In an effort to expand the national tech talent pipeline, Walmart has announced a $3 million investment to support national nonprofit Girls Who Code. The money will be used to help the organization administer summer immersion programs in Northwest Arkansas and across the country.
Walmart said the financial support is an effort to close the gender gap in tech across the United States. There are about 6,000 Girls Who Code clubs around the country and the investment will also bring the group’s summer workshop programming to Northwest Arkansas for the first time.
The programs seek to provide computer science programming for girls in rural areas, where fewer girls have access to computer science education and the support necessary to make sure they persist in the field.
“Closing the gender gap in tech will take reaching girls in all corners of the country — and we’re thrilled that with Walmart’s support we can bring our programs to the girls of Northwest Arkansas, and throughout the rural U.S.,” said Reshma Saujani, founder and CEO of Girls Who Code. “Walmart changed the face of retail, and now through this partnership with Girls Who Code will help change the face of tech.”
In addition to supporting clubs and summer immersion programs, Walmart will be a founding sponsor of College Loops. Girls Who Code created College Loops to engage the growing network of college-aged alumni and help them persist in computer science. To date, Girls Who Code has over 13,000 college-aged alumni at dozens of universities across the country.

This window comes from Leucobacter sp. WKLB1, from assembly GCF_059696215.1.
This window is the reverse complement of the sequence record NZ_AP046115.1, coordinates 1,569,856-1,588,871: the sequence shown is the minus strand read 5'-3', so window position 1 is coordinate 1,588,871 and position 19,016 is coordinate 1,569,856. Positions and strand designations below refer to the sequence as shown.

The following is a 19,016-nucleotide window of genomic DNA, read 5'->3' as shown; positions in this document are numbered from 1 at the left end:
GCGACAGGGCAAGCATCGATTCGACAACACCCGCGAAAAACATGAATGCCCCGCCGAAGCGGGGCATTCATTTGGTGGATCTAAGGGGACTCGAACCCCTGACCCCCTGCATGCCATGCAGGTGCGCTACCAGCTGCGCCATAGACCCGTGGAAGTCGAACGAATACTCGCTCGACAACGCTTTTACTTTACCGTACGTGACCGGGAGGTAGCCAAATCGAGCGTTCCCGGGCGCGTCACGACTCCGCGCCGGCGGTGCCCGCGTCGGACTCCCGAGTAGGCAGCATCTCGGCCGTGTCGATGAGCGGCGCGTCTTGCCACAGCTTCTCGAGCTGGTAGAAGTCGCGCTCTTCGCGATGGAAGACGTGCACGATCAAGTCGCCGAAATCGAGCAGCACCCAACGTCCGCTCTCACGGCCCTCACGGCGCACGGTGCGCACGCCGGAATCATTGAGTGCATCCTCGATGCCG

“Creating an opportunity in our communities and making a difference in the lives of our customers is part of our DNA. We’re proud to support the expansion of the national tech talent pipeline to increase the opportunities in technology for women and girls and help close the gender gap in tech across the country,” said Becky Schmitt, SVP of People at Sam’s Club, a division of Walmart. “Our support of Girls Who Code is part of Walmart’s overall commitment to empowering women — whether that’s in our own operations, in our supply chain through our support of women-owned businesses, or in our communities.”
Walmart said women account for less than 20% of all graduates with computer science degrees in the U.S. today. Females also make up less than 25% of the computing workforce. The industry believes with more support parity could be reached by 2027 and that is Walmart’s goal with its donation.